I personally prefer bags without logos but a small brand stamp is alright.
As for logo/monogram, Valentino did a great job with their new Valentino Toile Iconographe. It looks more like a pattern than monogram.

Christi
Christi
1 year ago

I always carry Rough & Tumble bags these days. Their bags are recognizable even without any branding. Personally i’m not a fan of any external branding on the bag, I’m not a walking billboard, If you know you know. I live in maine and their bags are very popular, I see them all over. Even without branding people regularly come up and compliment me on my r&t bag. You should check out their bags!

Hervé
Hervé
1 year ago
Reply to  Christi

LOL the shameless plug.

Laura Cadei
Laura Cadei
1 year ago

In my opinion a big logo on bags make cheap, is not luxury. Luxury is not to show a logo, luxury is something beautiful that catch the attention as it is something sophistycated. Alle these woman who want to show always a logo, are not so elegant…

HotSundae
HotSundae
1 year ago

It depends on the brand and their audience. Telfar seems to be doing just find with their big logo on their bags, but fans of the Row and old Celine are often looking for something more “stealth wealth” and would be turned off by obvious branding. I personally don’t love loud logo prints or big logo hardware, it makes me feel like I’m shouting, but no shade to those that do, to each their own.

Becky
Becky
1 year ago

I don’t mind logos if they’re aesthetically pleasing and somewhat discrete, or if it’s incorporated into the design in a way that’s really amazing. But for the most part, the logo is just taking up space, or at worse, is obnoxious looking, taking away from the real aesthetic appeal of the piece.

I always laugh at the idea of people being attracted to logos so they can use them as a “status signal.” I love in a county where people really don’t care about quality things and have never heard of any high end designers, so I keep thinking “who are we supposed to be signaling?” 😀 😉

King Charles' Inkpot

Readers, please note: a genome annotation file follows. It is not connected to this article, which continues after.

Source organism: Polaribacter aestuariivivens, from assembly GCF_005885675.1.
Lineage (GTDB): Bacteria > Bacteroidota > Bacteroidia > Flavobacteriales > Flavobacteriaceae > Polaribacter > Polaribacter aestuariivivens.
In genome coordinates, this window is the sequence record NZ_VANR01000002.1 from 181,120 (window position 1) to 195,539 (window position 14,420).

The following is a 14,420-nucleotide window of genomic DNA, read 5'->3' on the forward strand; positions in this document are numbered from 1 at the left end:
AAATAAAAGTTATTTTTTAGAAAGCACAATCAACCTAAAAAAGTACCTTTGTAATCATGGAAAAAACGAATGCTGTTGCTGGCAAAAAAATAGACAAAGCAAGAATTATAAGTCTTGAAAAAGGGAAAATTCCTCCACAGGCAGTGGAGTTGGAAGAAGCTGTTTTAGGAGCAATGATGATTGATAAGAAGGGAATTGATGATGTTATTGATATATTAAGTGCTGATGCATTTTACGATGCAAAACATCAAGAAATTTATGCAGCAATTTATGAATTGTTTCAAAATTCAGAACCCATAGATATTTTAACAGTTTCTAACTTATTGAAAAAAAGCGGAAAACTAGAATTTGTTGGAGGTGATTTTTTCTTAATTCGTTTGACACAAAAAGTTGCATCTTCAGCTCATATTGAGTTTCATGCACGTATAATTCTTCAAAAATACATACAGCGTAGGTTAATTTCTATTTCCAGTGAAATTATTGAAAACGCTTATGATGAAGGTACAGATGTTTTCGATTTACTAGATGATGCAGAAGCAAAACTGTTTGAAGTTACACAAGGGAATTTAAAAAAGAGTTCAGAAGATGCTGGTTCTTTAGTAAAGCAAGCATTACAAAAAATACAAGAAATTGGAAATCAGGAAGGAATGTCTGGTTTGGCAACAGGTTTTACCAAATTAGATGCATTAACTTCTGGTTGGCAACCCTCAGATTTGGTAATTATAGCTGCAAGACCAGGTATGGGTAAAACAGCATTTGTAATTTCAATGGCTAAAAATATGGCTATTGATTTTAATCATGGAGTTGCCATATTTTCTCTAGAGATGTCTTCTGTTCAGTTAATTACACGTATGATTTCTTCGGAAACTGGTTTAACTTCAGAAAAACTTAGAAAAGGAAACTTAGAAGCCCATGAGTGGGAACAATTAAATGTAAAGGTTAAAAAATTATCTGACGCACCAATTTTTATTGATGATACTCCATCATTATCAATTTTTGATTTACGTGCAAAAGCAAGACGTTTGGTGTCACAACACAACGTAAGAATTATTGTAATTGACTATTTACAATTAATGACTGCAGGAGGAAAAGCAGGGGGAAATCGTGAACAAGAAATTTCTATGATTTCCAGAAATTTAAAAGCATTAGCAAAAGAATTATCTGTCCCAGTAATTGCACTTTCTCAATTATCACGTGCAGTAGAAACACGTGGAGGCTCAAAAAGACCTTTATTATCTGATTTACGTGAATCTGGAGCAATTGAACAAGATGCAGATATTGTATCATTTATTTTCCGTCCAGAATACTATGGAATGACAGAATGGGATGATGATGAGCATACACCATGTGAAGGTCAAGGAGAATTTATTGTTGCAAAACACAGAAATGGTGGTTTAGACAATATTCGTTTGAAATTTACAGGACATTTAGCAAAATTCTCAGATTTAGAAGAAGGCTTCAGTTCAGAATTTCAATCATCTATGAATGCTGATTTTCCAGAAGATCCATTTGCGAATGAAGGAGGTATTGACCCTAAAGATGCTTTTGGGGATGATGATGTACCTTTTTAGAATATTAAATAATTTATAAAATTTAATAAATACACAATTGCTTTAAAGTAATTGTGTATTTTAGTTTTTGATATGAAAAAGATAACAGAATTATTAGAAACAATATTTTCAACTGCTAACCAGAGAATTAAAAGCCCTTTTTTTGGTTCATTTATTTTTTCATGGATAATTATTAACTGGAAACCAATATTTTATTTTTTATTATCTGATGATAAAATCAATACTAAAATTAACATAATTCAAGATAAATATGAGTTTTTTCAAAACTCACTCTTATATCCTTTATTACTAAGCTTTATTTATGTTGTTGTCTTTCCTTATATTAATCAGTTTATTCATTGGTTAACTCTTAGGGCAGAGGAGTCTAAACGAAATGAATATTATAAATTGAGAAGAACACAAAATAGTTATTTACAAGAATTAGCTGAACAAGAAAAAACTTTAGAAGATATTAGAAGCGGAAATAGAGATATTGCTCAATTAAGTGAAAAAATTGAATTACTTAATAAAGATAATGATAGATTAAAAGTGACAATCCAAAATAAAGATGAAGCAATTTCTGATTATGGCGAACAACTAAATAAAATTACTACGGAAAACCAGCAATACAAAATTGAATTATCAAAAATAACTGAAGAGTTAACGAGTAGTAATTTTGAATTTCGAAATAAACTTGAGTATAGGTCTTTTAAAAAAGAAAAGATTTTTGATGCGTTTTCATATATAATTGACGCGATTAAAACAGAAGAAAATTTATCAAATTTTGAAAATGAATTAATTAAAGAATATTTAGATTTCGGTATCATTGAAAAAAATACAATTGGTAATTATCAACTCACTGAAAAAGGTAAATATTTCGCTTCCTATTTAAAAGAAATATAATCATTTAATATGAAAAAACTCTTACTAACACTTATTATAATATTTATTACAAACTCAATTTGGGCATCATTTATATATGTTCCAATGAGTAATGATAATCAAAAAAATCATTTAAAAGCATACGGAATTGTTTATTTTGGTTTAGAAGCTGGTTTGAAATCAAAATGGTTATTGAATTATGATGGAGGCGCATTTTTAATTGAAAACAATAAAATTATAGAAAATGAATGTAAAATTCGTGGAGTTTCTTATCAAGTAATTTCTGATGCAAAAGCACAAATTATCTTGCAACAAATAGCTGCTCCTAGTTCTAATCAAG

King Charles' Inkpot
1 year ago

Hey Fave!!!!!!
With Mansur Gavriel, they started off absolutely minimalist, and the fans at the time absolutely loved that about the brand. The branding seemed like a “jumping on the bandwagon” moment for them because monogramming was making such a huge comeback in the fashion world (although did it every leave? 🙂
That being said, some brands seem to have jumped on the wagon successfully, and their logo-ed products seem popular, like Celine. Loewe comes to mind too.

Joan
Joan
1 year ago

Celine’s beautiful monogram pattern goes back decades. However, their bags with the big CELINE written across are just pathetic.

Klara P
Klara P
1 year ago
Reply to  Joan

I agree about the CELINE prints. When it first appeared I thought they were fakes. It didn’t make any sense. Just last week I saw someone with a large off-white tote with the CELINE print and it was sad looking. Have to say it felt the same way on some Chanel totes. They barely look the part of the courtesy shopping bags that come with a purchase.

Amanda R
Amanda R
1 year ago
Reply to  Joan

SO TRUE! There are so many pieces I’d love if they’d just take off that that CELINE printing. Such a shame.

Antonia
Antonia
1 year ago

This is what makes old school Balenciaga (and for that matter old school Rebecca Minkoff) so great….never had a logo and beautiful leather! I will always be a fan of the Nicholas era Balenciaga and original RM bags!!

Victoria Young
Victoria Young
1 year ago
Reply to  Antonia

That’s why I still love & carry my old Balenciaga Bag! Everyone loved it & didn’t know what it was! 👏🙌👜